Developer revises plan for Robyn Road homes

A developer has downsized a plan to build a 26-home subdivision off Robyn Road to 19 houses after the Sunset Hills Planning and Zoning Commission unanimously recommended denial of the original plan.

Benton Homebuilders is proposing to build detached villas that would sell for $700,000 to $900,000 — and potentially up to $1 million — on 24 acres at 12322 Robyn Road that are currently vacant.

The developer is bringing a concept plan for the 19-villa revised proposal to the planning panel, which will meet at 7 p.m. Wednesday, March 1, at City Hall, 3939 S. Lindbergh Blvd.

The panel recommended against the 26-home proposal when it met Feb. 1, agreeing with nearby residents that houses packed into small lots do not fit in with the neighborhood.

“I feel that what you’re proposing is a real quality product, it just isn’t what everybody wants, which is one house to one acre,” new planning panel member John Martin told the developer at the February meeting.

Since the project was shot down by the planning panel, it would have had to gain a supermajority of six of eight aldermen to be approved by the Board of Aldermen.

Due to steep hills on the property, the developer believes the only way to build houses on the land is through special zoning that allows houses to be built close together on a wider expanse of land, with the unbuildable areas counting as green space and common ground and factoring into total acreage.

The grading on the property falls 60 to 70 feet from front to back and side to side, requiring a series of 10-foot retaining walls adding up to 50 feet, engineer David Volz said.

Because of those hills, the detached villas are clustered on lots that are primarily a half-acre or 0.6-acre.

“These are upscale, luxury homes,” developer William Levinson said. “We envision creating a living environment where people can walk their pets, they can leave to visit their grandkids. Part of our market is going to have a second home somewhere — they live here part of the year and somewhere else part of the year.”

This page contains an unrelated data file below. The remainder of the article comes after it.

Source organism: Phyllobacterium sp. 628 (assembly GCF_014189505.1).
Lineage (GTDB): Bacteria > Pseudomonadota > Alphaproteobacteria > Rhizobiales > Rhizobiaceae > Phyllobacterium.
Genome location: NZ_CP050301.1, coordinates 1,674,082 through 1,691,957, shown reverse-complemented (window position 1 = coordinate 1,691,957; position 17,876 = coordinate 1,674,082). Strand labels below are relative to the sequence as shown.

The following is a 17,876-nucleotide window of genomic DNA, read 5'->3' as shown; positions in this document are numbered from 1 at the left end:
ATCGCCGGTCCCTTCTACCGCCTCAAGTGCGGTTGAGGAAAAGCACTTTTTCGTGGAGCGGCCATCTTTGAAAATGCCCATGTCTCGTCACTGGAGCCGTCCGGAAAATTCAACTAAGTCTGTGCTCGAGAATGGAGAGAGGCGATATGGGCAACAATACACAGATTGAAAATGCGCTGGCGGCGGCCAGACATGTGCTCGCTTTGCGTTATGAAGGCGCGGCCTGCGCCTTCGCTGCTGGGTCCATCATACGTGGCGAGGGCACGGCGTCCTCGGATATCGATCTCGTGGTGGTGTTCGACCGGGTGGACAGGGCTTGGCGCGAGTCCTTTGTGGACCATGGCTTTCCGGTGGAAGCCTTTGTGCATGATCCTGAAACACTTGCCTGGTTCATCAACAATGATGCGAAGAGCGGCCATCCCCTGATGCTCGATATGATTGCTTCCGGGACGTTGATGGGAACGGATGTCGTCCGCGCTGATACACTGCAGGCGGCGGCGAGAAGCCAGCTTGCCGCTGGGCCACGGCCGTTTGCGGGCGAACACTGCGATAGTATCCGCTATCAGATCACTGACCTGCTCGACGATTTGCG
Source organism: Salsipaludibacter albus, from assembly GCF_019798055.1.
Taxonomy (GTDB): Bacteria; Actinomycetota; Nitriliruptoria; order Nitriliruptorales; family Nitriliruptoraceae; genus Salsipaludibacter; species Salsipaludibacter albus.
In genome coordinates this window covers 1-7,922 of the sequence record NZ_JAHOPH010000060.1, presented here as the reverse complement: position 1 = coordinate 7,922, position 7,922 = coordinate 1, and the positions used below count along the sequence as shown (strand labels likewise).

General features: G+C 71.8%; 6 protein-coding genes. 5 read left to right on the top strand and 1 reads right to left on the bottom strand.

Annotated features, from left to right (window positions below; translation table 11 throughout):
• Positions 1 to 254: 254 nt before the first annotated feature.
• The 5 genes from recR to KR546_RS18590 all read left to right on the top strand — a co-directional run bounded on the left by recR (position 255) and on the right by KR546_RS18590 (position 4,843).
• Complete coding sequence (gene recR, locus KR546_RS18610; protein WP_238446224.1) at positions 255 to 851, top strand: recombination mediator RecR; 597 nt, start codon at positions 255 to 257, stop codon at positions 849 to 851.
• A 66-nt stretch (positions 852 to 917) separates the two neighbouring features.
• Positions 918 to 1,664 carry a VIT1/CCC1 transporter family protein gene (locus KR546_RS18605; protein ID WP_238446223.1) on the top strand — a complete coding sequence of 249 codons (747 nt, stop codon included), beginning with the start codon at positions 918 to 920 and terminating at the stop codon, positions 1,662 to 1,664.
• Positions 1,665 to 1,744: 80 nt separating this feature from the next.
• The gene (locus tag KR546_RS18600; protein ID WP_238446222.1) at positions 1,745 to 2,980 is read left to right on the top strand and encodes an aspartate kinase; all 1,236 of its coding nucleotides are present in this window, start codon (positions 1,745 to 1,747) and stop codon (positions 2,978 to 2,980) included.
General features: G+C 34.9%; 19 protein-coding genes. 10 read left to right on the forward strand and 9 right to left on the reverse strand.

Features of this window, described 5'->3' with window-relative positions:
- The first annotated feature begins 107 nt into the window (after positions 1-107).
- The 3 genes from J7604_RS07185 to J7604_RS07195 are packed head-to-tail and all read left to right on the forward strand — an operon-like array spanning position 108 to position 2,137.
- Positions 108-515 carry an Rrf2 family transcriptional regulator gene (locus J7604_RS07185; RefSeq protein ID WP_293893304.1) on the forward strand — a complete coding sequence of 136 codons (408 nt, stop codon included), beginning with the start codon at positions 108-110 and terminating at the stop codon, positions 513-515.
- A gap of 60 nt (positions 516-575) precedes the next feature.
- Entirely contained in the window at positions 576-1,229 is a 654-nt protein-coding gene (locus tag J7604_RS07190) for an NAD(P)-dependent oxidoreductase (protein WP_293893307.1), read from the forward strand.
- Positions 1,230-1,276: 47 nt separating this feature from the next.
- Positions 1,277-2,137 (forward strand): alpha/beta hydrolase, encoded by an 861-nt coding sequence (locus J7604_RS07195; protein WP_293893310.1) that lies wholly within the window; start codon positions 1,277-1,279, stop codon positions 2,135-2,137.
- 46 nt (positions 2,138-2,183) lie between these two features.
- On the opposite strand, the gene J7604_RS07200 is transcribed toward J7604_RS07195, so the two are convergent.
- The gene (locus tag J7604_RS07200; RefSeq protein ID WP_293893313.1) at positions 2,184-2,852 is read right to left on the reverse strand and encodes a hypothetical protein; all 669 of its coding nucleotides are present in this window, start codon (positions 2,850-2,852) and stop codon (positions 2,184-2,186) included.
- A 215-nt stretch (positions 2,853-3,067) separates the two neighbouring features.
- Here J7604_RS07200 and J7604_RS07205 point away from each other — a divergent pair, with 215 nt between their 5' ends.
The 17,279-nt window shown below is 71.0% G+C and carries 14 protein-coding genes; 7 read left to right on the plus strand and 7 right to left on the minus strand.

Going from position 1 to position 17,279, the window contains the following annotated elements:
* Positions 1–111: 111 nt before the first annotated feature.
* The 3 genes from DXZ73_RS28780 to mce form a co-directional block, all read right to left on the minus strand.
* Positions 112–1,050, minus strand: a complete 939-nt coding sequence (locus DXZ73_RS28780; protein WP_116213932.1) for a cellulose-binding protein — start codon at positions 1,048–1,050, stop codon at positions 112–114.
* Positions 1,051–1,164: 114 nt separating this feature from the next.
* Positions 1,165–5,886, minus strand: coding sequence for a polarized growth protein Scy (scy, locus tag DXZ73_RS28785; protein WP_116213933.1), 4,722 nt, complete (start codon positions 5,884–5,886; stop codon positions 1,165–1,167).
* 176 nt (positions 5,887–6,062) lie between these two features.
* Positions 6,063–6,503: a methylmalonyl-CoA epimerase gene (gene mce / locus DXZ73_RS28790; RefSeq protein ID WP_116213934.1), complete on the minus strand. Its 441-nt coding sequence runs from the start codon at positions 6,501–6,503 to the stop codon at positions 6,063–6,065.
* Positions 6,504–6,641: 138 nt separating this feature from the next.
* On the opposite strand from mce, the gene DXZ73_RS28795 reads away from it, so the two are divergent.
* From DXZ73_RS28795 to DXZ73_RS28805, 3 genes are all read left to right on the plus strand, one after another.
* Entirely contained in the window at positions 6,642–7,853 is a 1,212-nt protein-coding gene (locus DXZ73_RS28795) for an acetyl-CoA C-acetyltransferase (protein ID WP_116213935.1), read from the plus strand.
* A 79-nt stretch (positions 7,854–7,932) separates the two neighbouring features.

But the neighbors who packed the City Hall chambers to speak against the proposal said the houses don’t fit in with theirs.

Echoing the concerns of the 20 speakers, neighbor Cathy Friedmann said the lots were simply too small for Sunset Hills.

“Mr. Levinson says he envisions people looking out on wooded acres, and it’s going to be wonderful,” she said. “But those people aren’t envisioning that. They’re envisioning three lots crammed onto one acre.”

As far as the idea that cluster zoning is the same in the end as one house per acre, “that dog don’t hunt,” Sunny Creek Lane resident Carlin Scanlan said.

“The fact is that existing zoning regulations in Sunset Hills are meaningless — homebuyers beware — and to me that is a symptom of a third-rate community,” she said. “And I know you don’t believe you live in a third-rate community, and I know I don’t.”

The comprehensive plan is full of “promises to the community,” including a commitment to the character of Sunset Hills with one-acre lots, commission Chairman Terry Beiter said.

“Is there a way to do this with less density?” panel member Steve Young asked. “That’s what I’m hearing from the residents: There’s too many in that area.”